Iowa's network of highway rest areas is more popular than ever, but in recent years the comfort stops have taken on the look and feel of truck stops. It's a symptom of a worsening problem that is getting new attention.
Vacationing families and long distance travelers have enjoyed the convenience of rest stops for 50 years. Iowa now has 38, fully-equipped with bathrooms, vending machines and picnic areas. During certain hours of the day they're crowded with many more 18-wheelers than cars. Dennis Mabie is a rest area manager for the Department of Transportation.
"We put in bigger truck parking lots and the truckers use them. It has kind of been a build it and they will come thing."
But it's still not enough. At this I-80 rest area near Mitchellville, the scarcity of truck parking spaces is so severe that semis have pulled up alongside the entrance and exit ramps; even on the shoulders of the interstate. Transportation planner Phil Mescher is monitoring the spillover.
"We definitely have an increase in freight traffic and it's projected to continue to grow at an exponential rate. Here comes a truck right now, here’s a truck right now that’s pulled right up in front of the facility and this is the designated area for automobiles."
No one is more upset by the parking squeeze than the truckers themselves; by law, they have to pull off the road and rest after 11 hours. Kevin Stewart is hauling an oversized load to Atlanta and spent the night sleeping in his rig, blocking spaces in the automobile area.
"Because I parked back there in the curve and I was afraid somebody was going to come and bang on my door and be pissed because I'm in the approach way. That is technically kind of a bad thing but you got to do what you got to do."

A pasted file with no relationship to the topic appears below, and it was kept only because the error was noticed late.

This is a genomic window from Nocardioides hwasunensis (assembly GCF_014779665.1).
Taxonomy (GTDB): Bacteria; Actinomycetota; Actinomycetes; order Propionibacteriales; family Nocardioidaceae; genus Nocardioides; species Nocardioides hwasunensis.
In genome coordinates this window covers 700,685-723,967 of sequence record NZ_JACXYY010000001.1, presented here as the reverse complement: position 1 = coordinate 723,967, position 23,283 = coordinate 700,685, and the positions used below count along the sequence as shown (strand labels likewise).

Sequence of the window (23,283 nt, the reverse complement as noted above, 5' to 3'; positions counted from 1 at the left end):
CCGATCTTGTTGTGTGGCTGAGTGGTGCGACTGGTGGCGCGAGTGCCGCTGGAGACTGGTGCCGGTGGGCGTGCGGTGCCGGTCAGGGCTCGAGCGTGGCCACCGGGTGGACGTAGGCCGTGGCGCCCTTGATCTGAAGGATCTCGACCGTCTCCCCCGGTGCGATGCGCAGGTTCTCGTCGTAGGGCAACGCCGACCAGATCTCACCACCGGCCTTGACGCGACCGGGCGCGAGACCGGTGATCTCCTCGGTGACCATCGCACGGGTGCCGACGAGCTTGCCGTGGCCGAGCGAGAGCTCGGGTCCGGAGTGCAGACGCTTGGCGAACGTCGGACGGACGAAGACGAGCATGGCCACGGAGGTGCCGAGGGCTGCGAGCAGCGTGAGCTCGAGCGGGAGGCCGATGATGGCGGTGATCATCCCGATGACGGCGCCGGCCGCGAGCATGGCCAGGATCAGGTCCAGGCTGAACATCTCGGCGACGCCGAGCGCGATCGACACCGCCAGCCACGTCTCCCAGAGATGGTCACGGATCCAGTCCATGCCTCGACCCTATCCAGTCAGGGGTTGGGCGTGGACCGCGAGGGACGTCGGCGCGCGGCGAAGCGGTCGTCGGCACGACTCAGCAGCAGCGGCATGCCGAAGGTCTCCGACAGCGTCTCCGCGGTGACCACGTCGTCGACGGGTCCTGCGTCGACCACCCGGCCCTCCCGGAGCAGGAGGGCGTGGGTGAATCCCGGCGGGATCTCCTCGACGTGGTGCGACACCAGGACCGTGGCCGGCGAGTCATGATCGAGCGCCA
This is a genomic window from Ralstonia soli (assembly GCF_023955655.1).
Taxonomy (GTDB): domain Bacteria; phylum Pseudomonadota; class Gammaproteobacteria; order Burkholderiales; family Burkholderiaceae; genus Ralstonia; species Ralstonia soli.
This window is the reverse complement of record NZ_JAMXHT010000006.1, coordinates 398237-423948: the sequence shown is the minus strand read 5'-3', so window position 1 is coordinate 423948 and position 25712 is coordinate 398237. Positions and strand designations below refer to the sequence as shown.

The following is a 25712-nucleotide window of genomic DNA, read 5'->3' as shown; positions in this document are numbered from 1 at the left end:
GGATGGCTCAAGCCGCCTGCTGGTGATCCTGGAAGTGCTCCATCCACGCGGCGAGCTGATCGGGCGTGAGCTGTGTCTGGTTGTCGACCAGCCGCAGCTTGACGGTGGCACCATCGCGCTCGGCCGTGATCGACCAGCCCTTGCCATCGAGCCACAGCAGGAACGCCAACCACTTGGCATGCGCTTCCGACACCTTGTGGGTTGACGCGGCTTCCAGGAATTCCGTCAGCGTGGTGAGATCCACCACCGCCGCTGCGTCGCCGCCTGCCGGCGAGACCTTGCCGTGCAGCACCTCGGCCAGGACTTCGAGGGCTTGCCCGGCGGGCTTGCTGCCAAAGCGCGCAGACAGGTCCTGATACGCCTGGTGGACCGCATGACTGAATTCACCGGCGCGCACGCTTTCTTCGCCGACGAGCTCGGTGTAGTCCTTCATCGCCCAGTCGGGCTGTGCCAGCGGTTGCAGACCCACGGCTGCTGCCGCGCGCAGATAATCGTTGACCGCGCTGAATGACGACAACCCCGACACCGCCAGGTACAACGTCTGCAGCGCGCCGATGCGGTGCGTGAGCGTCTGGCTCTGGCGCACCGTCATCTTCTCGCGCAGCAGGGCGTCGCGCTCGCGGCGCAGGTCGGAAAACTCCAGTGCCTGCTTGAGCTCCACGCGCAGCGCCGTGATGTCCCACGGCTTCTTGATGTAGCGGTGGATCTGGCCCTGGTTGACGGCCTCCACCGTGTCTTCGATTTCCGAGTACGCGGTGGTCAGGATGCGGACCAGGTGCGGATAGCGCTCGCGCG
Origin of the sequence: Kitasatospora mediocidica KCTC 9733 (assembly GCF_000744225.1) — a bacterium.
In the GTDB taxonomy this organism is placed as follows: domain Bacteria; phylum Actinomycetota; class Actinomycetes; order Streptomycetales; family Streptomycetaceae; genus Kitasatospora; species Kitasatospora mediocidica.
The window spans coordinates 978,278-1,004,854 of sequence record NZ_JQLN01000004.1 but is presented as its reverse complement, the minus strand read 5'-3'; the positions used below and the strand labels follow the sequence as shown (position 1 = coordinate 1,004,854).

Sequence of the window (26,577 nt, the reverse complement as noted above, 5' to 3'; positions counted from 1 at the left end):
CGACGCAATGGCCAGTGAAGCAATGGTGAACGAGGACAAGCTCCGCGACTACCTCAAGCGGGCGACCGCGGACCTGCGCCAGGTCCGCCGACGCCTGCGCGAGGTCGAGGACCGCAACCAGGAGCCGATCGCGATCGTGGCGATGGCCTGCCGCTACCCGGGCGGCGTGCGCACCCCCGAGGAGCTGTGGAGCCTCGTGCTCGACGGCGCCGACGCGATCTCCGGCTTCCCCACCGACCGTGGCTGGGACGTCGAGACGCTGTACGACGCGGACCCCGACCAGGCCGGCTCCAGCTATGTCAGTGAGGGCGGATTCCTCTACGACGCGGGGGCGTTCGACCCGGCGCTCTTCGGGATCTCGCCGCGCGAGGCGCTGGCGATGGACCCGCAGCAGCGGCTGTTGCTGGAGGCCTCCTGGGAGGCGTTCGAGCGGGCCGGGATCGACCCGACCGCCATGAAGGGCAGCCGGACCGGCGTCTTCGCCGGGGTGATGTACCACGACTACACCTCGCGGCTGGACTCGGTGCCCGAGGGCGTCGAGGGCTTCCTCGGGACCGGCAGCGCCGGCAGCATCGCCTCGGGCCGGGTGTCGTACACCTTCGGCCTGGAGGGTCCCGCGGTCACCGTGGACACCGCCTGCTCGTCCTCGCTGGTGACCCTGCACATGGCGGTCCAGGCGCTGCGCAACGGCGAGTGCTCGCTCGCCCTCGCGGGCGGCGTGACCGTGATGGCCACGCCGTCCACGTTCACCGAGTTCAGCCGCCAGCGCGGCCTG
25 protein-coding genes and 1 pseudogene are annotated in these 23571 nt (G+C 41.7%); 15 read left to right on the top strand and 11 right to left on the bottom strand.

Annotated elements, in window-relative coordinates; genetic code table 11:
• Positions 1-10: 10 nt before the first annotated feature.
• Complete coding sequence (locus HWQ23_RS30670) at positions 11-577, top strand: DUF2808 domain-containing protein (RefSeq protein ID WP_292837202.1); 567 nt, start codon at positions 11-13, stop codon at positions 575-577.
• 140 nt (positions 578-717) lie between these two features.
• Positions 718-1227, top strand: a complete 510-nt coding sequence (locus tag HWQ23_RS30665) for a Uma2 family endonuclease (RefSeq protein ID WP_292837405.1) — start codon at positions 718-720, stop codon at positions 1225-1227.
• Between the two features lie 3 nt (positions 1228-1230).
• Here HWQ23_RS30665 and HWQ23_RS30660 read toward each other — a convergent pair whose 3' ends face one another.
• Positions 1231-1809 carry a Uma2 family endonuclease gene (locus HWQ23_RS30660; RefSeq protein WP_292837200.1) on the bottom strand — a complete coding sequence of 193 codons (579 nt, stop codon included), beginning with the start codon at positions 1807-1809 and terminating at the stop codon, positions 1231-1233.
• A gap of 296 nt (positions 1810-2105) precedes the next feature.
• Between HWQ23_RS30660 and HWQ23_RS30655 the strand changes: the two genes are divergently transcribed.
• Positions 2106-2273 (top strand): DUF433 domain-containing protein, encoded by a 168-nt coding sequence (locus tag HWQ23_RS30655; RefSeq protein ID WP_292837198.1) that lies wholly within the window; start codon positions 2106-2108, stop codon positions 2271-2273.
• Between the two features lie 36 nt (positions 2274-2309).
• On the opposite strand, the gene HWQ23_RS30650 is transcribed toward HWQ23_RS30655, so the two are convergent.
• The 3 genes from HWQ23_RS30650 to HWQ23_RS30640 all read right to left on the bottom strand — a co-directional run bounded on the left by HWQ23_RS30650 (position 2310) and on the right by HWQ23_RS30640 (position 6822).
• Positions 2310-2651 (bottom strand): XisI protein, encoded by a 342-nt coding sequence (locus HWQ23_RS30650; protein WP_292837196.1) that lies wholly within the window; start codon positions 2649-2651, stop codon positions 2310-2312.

Commercial truck stops are just as crowded as public rest areas according to Ken Sayers who just woke up to resume his journey to Salt Lake City.
"Trying to find a parking spot at truck stops is miserable and it’s unsafe. The way it is, I have to spend at least the last hour of the day looking for someplace."
A partial solution is to let drivers know in real-time where open spaces are. Iowa is sharing a federal grant with other Midwest states to implement a system using digital road signs, smart phone applications and other technologies so drivers can locate available spaces in advance. Steve Mc Menamin is a DOT administrator.
"We have 16 million people that use the rest areas every year. We found that almost every rest area at some point during the day is 120, 150 to 200 percent capacity. Yea, that's a problem."
Iowa tends to be more lenient on truckers that invent parking places at rest areas, but State Trooper Jim Trainor says it becomes a safety issue when they park alongside the interstate.
"It's kind of a Catch-22 because if you tell them move they could be a tired fatigued driver. We do the best we can if they start getting backed up too far on the interstate well knock on the door and tell them to move on and tell them to go to the next truck stop and kind of guide them on their way."
Transportation planners say an alert system that points drivers to open spaces could save millions of dollars for the state and trucking industry, including expenses now wasted on travel time, diesel fuel, road damage, and accidents related to drowsiness. Phil Mescher says the DOT will soon be enlisting private truck stops as partners.
"We are anticipating there could be some tenderness there that we have to be careful of, so we want to make sure they included in conversation that it’s not oversight but a common problem we're trying to solve."
The new parking information system will initially focus on Interstate-80 from Des Moines to Davenport, a stretch that now has two dozen truck stops and rest areas totaling more than 2,300 parking spots for semis. Along I-80, I’m Rick Fredericksen, Iowa Public Radio News.